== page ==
Cardi B and Megan Thee Stallion’s new female sexual empowerment anthem, “WAP”, is certainly a hot topic of conversation. The song, whose acronymic title stands for “wet ass pussy,” has garnered a range of reactions, from overtly misogynistic accusations of hypersexuality and inappropriate lyrics, to scientific praise from gynecologists, to a frankly absurd nine-minute video from conservative reply guy Ben Shapiro in which he proves he knows nothing about either rap or women.
For what it’s worth, I like the song, and the critiques of it are barely hidden attempts to gatekeep music from Black women more than they are artistic qualms. But the quasi-elusive title of the song offers a second form of entertainment—imagining what could have been.
There’s a verifiable album of alternate WAPs.
1. Whoops, ate Pitbull
The track begins with gentle sobbing, as Cardi B and Megan Thee Stallion slowly reveal through a series of remorseful verses that the song was originally meant to be a collaboration between three artists, one of whom was both musically and literally consumed by the others. Though the song itself provides little explanation for how the misfortune occurred, no questions are asked of the two women, whose body of work far surpasses the now-ingested rapper. The music video is played as a tribute at next year’s Grammys.
2. We all peed
Inexplicably, the informational jingle procured by diaper brand Huggers from the pair reaches far beyond the intended audience of potty-training toddlers. Lyrics such as “streams in the bowl, there’s some streams in this bowl,” and “wipe it up, kid, wash your hands” can be heard chanted across the globe. At least three B-List actors attempt to create shows entirely spun off the song.
3. When animals perceive
A floaty, experimental track uncharacteristic of its artists, this song tells the story of a cat who wakes up one day with the knowledge of all of existence, and his subsequent journey to find solace. When later asked about the inspiration for the song, both Cardi B and Megan Thee Stallion smiled peacefully, saying simply “the truth must be sung.” Five years later, the two women share the seat of power in a worldwide government, and are seemingly always two steps ahead of both those around them and nature. That detail may or may not be connected to the song.
4. Weed, alcohol, paranoia
An honest examination of the experience of many first-time smokers, this frantic track casts the two singers as its titular substances. Megan Thee Stallion opens with a verse that starts in any town’s poorly-lit parking lot and ends at Taco Bell. Cardi B brings the party, ramping up the night until you’ve almost forgotten Stallion was on the track. Finally, the two combine in a chaotic and spiraling set of disjointed verses. Not exactly a hype up song, the track has been described as “too scarily accurate to be played in public.”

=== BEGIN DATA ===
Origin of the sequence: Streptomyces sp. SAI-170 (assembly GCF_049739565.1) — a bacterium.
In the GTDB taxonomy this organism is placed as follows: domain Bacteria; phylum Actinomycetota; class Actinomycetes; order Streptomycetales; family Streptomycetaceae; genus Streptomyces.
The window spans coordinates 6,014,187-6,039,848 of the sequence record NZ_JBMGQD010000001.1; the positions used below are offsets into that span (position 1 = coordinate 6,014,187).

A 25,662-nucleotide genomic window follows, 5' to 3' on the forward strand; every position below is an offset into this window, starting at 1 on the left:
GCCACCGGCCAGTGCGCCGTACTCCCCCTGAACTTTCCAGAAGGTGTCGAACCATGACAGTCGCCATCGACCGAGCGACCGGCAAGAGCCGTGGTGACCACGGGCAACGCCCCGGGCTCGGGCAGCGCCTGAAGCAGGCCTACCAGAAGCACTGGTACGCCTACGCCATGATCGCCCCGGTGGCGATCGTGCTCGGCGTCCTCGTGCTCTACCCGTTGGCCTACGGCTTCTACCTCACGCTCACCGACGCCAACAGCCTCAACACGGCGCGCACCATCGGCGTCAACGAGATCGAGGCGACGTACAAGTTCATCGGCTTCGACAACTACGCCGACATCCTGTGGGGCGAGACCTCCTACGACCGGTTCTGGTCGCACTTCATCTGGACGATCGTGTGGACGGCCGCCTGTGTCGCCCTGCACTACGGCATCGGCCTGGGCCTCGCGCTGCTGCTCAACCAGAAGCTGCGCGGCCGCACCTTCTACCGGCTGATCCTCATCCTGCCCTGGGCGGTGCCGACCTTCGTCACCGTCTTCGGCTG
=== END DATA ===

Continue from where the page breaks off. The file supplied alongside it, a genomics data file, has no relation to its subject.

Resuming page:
5. Whose anteater puked?!
Upbeat and inquisitive, this track follows the two women as they attempt to discover the source of anteater vomit in their backyard. While the bars begin playful and light, the song begins to turn dark as the women get more frustrated, and clearly upset at the owner of the culprit. Lines such as “Out in public, make a scene,” convey the anger of the second half of the track, which ends with one long primal scream from Cardi B upon discovery of said anteater.
6. Wait! Approaching problem
A classic rap track with a hint of foreboding, this song features Cardi B and Megan Thee Stallion expertly explaining warning signs in a relationship. Each artist explains one scenario before the two join in on the chorus, warning women everywhere that their boyfriend is about to make a big mistake. The scenarios, which the pair say are drawn from their own experiences, include receiving a box of chicken nuggets for an anniversary present and coming home to a newly-purchased bee hive.
7. Why, Al Pacino?
In this four-minute-long diatribe on the Godfather franchise, the two artists ask more than just “why Al Pacino,” instead taking on the entire genre of mafia movies that dominated the 1980s. The final two minutes of the song are devoted to the recently released film, The Irishman (2019). “Give us everything you got, why Al Pacino,” Cardi B raps, referencing the movie’s three-and-a-half-hour runtime.
8. White activism. Painful.
A reaction to the off-putting tendency of white women to post Instagram stories in support of causes and then never do anything else, this track highlights the shortcomings of social media activism. Between well-aimed hits at the fragility of white liberals, the pair advocate for a more sustainable form of activism.
9. Women are people
This lackluster feminist anthem begs its listener to acquiesce to one simple belief; that women are, in fact, human beings. Portrayed by many in the media as having a “divisive” and “radical” message, the track features declarative statements such as “we deserve rights” and “we aren’t worse than men, at least.” Using monotone voices at a medium speed, Cardi B and Megan Thee Stallion express the normalcy of their message in unimpassioned, but well-delivered, verses.
10. What’s a potato?
More explanatory than is typical of either artist, this track describes the origins and processes of growth for the popular root vegetable. The end features a rap battle between the two women about the superior form of fry—Cardi B’s defense of curly fries won out.